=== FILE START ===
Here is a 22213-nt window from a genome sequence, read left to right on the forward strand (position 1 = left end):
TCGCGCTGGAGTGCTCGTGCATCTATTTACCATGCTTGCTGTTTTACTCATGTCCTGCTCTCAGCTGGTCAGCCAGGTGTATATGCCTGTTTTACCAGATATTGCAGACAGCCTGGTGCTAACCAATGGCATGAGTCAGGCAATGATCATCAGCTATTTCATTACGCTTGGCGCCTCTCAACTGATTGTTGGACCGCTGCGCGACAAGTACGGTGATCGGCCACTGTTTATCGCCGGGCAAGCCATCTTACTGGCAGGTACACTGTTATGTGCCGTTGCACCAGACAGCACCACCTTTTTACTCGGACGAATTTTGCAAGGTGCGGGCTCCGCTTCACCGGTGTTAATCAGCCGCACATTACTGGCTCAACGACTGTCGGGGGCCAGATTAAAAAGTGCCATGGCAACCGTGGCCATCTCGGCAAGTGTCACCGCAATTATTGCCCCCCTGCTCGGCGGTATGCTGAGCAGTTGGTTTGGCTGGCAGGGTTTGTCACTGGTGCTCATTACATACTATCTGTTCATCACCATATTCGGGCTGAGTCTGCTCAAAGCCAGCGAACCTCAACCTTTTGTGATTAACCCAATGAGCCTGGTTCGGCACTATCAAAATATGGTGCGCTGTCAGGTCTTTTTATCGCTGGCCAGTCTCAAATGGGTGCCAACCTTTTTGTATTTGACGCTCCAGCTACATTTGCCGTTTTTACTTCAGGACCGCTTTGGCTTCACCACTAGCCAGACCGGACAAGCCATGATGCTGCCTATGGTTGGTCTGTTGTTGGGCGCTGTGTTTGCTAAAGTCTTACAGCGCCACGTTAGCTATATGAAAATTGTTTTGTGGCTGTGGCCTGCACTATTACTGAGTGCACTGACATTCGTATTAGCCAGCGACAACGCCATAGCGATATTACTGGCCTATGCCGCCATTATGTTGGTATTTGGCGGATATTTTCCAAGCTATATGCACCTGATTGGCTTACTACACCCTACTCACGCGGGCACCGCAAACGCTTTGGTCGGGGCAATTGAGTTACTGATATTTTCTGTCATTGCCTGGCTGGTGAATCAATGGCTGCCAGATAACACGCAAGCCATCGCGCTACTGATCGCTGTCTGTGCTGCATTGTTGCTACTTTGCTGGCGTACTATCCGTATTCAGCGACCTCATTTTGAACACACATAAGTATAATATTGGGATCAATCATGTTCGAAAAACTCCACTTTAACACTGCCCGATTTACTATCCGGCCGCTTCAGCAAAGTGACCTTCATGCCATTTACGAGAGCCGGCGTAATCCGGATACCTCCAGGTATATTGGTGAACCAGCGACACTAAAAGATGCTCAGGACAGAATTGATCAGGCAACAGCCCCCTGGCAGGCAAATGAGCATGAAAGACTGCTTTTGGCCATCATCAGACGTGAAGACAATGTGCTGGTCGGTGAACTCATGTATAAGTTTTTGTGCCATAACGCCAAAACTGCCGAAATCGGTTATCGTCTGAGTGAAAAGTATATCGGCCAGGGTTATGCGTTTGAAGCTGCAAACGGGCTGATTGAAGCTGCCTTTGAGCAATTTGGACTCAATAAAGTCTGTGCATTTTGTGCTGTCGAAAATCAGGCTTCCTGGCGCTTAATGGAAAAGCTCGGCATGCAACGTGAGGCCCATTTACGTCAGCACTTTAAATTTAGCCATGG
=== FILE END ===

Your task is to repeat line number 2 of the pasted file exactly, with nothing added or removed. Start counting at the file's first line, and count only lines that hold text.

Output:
TCGCGCTGGAGTGCTCGTGCATCTATTTACCATGCTTGCTGTTTTACTCATGTCCTGCTCTCAGCTGGTCAGCCAGGTGTATATGCCTGTTTTACCAGATATTGCAGACAGCCTGGTGCTAACCAATGGCATGAGTCAGGCAATGATCATCAGCTATTTCATTACGCTTGGCGCCTCTCAACTGATTGTTGGACCGCTGCGCGACAAGTACGGTGATCGGCCACTGTTTATCGCCGGGCAAGCCATCTTACTGGCAGGTACACTGTTATGTGCCGTTGCACCAGACAGCACCACCTTTTTACTCGGACGAATTTTGCAAGGTGCGGGCTCCGCTTCACCGGTGTTAATCAGCCGCACATTACTGGCTCAACGACTGTCGGGGGCCAGATTAAAAAGTGCCATGGCAACCGTGGCCATCTCGGCAAGTGTCACCGCAATTATTGCCCCCCTGCTCGGCGGTATGCTGAGCAGTTGGTTTGGCTGGCAGGGTTTGTCACTGGTGCTCATTACATACTATCTGTTCATCACCATATTCGGGCTGAGTCTGCTCAAAGCCAGCGAACCTCAACCTTTTGTGATTAACCCAATGAGCCTGGTTCGGCACTATCAAAATATGGTGCGCTGTCAGGTCTTTTTATCGCTGGCCAGTCTCAAATGGGTGCCAACCTTTTTGTATTTGACGCTCCAGCTACATTTGCCGTTTTTACTTCAGGACCGCTTTGGCTTCACCACTAGCCAGACCGGACAAGCCATGATGCTGCCTATGGTTGGTCTGTTGTTGGGCGCTGTGTTTGCTAAAGTCTTACAGCGCCACGTTAGCTATATGAAAATTGTTTTGTGGCTGTGGCCTGCACTATTACTGAGTGCACTGACATTCGTATTAGCCAGCGACAACGCCATAGCGATATTACTGGCCTATGCCGCCATTATGTTGGTATTTGGCGGATATTTTCCAAGCTATATGCACCTGATTGGCTTACTACACCCTACTCACGCGGGCACCGCAAACGCTTTGGTCGGGGCAATTGAGTTACTGATATTTTCTGTCATTGCCTGGCTGGTGAATCAATGGCTGCCAGATAACACGCAAGCCATCGCGCTACTGATCGCTGTCTGTGCTGCATTGTTGCTACTTTGCTGGCGTACTATCCGTATTCAGCGACCTCATTTTGAACACACATAAGTATAATATTGGGATCAATCATGTTCGAAAAACTCCACTTTAACACTGCCCGATTTACTATCCGGCCGCTTCAGCAAAGTGACCTTCATGCCATTTACGAGAGCCGGCGTAATCCGGATACCTCCAGGTATATTGGTGAACCAGCGACACTAAAAGATGCTCAGGACAGAATTGATCAGGCAACAGCCCCCTGGCAGGCAAATGAGCATGAAAGACTGCTTTTGGCCATCATCAGACGTGAAGACAATGTGCTGGTCGGTGAACTCATGTATAAGTTTTTGTGCCATAACGCCAAAACTGCCGAAATCGGTTATCGTCTGAGTGAAAAGTATATCGGCCAGGGTTATGCGTTTGAAGCTGCAAACGGGCTGATTGAAGCTGCCTTTGAGCAATTTGGACTCAATAAAGTCTGTGCATTTTGTGCTGTCGAAAATCAGGCTTCCTGGCGCTTAATGGAAAAGCTCGGCATGCAACGTGAGGCCCATTTACGTCAGCACTTTAAATTTAGCCATGG